1946 to 1964

After WWII, Black veterans began demanding equal access to beaches and swimming pools as part of the Civil Rights Movement. Almost every attempt at aquatics integration was met with violence including the infamous ‘swim in’ at a motel pool in St. Augustine, Florida where the motel manager poured acid into the pool with protesters still in it. 

1965 to Present

Rather than comply with integration laws many pools chose to close and of pools that did remain open, white people refused to support them and they were forced to close for lack of funds.  perpetuating the cycle of making swimming  inaccessible to black people.



Black Swimming History: Oregon

Oregon has the 10th highest rate of deaths due to drowning at 1.4/100,000 in the US .  For the period between 1999-2018 the CDC reported the rate for Blacks in Oregon to be 2.2/100,000 (Centers for Disease Control and Prevention. Web-based Injury Statistics Query and Reporting System (WISQARS) [Online]. (2003))  The CDC points out that “...drowning in a swimming pool was almost six times more likely among black children and adolescents aged 5–18 years than among their white peers. However, if a group's exposure to pools is less than that of their peers, their true drowning risks, based on equivalent exposure, could be even higher."

Racism in swimming in Oregon and the Nation has deprived the community of an essential life skill.  Prior to WWII, the Black Community made up less than 3000 people.  This tiny community, prior to 1910, was able to move and live where it wanted. As the community grew to about 2000, so did the enforcement of discriminatory practices.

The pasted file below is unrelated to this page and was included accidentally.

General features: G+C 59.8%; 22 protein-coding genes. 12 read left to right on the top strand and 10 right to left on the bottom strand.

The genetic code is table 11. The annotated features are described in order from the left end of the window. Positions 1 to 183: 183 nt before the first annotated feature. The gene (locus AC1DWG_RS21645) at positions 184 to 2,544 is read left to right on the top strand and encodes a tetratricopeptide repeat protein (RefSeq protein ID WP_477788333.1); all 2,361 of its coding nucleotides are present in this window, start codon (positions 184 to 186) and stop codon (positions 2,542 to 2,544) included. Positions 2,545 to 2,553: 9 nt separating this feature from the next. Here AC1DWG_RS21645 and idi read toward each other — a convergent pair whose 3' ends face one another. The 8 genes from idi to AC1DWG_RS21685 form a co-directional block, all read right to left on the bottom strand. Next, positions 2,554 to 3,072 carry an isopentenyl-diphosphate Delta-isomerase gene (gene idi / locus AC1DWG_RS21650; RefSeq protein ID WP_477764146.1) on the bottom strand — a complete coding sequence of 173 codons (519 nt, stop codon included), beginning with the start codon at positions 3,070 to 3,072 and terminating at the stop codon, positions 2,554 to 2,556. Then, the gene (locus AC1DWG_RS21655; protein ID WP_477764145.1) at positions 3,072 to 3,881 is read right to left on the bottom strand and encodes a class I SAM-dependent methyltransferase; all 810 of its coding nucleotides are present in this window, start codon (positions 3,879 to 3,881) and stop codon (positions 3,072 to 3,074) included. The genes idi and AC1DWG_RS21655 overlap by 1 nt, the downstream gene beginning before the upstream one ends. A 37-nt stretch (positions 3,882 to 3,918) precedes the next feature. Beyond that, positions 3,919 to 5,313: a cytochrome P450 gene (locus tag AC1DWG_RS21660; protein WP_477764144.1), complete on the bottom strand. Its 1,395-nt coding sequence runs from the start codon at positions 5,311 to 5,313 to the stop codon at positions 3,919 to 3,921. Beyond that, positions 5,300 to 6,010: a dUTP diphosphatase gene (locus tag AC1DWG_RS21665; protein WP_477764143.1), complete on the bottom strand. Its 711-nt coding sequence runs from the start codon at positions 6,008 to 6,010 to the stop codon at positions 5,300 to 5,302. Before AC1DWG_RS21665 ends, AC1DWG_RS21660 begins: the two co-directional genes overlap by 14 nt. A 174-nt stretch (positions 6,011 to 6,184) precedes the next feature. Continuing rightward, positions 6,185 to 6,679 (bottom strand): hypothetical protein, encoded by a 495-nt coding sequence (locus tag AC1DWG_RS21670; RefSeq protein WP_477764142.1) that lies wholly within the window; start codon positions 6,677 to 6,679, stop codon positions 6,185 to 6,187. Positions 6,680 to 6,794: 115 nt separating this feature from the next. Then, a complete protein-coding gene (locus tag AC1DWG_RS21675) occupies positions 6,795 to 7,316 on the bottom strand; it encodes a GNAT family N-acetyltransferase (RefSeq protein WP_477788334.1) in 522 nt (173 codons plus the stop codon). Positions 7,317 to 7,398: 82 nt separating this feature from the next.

The period from 1940-1947 saw the population increase to 22,000.  The temporary community of Vanport was created to house the influx of ship yard workers. It’s destruction in 1948 forced more into the Albina area. Life in Portland for Blacks included living with Jim Crow laws that enforced segregation in restaurants, theaters and other public facilities.  Black families would visit nearby parks but there was little said about the use of swimming facilities that existed at the time. Although there were no specific ordinance prohibiting the use, the dominant social practices of the time would have made using those facilities practically impossible.  Based on ads in the Black newspapers of time, the YMCA was the only organization offering any swimming lessons; even this organization was segregated. 

The flood in 1948 of the Vanport area, the ending of the access to union jobs and redlining and other structures segregating Portland effectively constrained the Black community, reduced to a population of 11000 by 1950, giving it few employment and recreational opportunities. 

Work by the Urban League of Portland, Willamette University students, City club of Portland and NAACP, lead to the 1953 Oregon Civil rights bill passes ending discrimination in public facilities. With this victory, life still would not improve for the community.  It would take the overall civil rights movement in US progressing and an increasingly organized Black community in Portland to drive change.